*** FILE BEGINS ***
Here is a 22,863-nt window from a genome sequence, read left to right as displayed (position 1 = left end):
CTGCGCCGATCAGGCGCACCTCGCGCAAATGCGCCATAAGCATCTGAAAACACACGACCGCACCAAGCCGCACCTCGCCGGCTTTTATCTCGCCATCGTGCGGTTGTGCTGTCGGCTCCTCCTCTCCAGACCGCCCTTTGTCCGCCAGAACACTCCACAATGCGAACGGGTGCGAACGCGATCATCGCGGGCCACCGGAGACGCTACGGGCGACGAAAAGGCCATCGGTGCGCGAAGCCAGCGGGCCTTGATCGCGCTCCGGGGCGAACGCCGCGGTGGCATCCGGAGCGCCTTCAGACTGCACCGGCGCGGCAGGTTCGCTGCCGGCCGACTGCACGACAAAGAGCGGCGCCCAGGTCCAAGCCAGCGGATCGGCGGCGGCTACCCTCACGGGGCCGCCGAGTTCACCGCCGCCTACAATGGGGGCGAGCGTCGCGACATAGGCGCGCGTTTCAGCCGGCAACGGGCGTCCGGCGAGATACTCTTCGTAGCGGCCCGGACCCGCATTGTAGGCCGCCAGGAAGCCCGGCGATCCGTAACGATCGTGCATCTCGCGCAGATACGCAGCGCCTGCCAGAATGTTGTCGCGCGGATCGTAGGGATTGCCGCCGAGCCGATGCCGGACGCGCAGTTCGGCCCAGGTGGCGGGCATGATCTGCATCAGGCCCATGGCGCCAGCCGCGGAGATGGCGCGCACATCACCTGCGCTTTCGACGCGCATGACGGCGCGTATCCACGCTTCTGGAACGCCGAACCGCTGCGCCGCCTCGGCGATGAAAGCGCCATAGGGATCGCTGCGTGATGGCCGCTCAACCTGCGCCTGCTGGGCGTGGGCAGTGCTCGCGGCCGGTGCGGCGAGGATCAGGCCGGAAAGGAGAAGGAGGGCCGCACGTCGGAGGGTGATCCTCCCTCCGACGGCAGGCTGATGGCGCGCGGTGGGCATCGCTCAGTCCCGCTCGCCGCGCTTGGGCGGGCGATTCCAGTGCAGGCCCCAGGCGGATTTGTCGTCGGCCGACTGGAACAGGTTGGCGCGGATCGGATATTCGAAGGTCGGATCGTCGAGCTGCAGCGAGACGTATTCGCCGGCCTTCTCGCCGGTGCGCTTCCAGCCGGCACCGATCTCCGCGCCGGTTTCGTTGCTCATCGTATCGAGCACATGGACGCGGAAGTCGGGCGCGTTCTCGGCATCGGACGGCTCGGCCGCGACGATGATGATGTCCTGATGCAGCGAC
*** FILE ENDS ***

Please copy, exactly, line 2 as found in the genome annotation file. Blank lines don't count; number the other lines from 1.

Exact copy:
CTGCGCCGATCAGGCGCACCTCGCGCAAATGCGCCATAAGCATCTGAAAACACACGACCGCACCAAGCCGCACCTCGCCGGCTTTTATCTCGCCATCGTGCGGTTGTGCTGTCGGCTCCTCCTCTCCAGACCGCCCTTTGTCCGCCAGAACACTCCACAATGCGAACGGGTGCGAACGCGATCATCGCGGGCCACCGGAGACGCTACGGGCGACGAAAAGGCCATCGGTGCGCGAAGCCAGCGGGCCTTGATCGCGCTCCGGGGCGAACGCCGCGGTGGCATCCGGAGCGCCTTCAGACTGCACCGGCGCGGCAGGTTCGCTGCCGGCCGACTGCACGACAAAGAGCGGCGCCCAGGTCCAAGCCAGCGGATCGGCGGCGGCTACCCTCACGGGGCCGCCGAGTTCACCGCCGCCTACAATGGGGGCGAGCGTCGCGACATAGGCGCGCGTTTCAGCCGGCAACGGGCGTCCGGCGAGATACTCTTCGTAGCGGCCCGGACCCGCATTGTAGGCCGCCAGGAAGCCCGGCGATCCGTAACGATCGTGCATCTCGCGCAGATACGCAGCGCCTGCCAGAATGTTGTCGCGCGGATCGTAGGGATTGCCGCCGAGCCGATGCCGGACGCGCAGTTCGGCCCAGGTGGCGGGCATGATCTGCATCAGGCCCATGGCGCCAGCCGCGGAGATGGCGCGCACATCACCTGCGCTTTCGACGCGCATGACGGCGCGTATCCACGCTTCTGGAACGCCGAACCGCTGCGCCGCCTCGGCGATGAAAGCGCCATAGGGATCGCTGCGTGATGGCCGCTCAACCTGCGCCTGCTGGGCGTGGGCAGTGCTCGCGGCCGGTGCGGCGAGGATCAGGCCGGAAAGGAGAAGGAGGGCCGCACGTCGGAGGGTGATCCTCCCTCCGACGGCAGGCTGATGGCGCGCGGTGGGCATCGCTCAGTCCCGCTCGCCGCGCTTGGGCGGGCGATTCCAGTGCAGGCCCCAGGCGGATTTGTCGTCGGCCGACTGGAACAGGTTGGCGCGGATCGGATATTCGAAGGTCGGATCGTCGAGCTGCAGCGAGACGTATTCGCCGGCCTTCTCGCCGGTGCGCTTCCAGCCGGCACCGATCTCCGCGCCGGTTTCGTTGCTCATCGTATCGAGCACATGGACGCGGAAGTCGGGCGCGTTCTCGGCATCGGACGGCTCGGCCGCGACGATGATGATGTCCTGATGCAGCGAC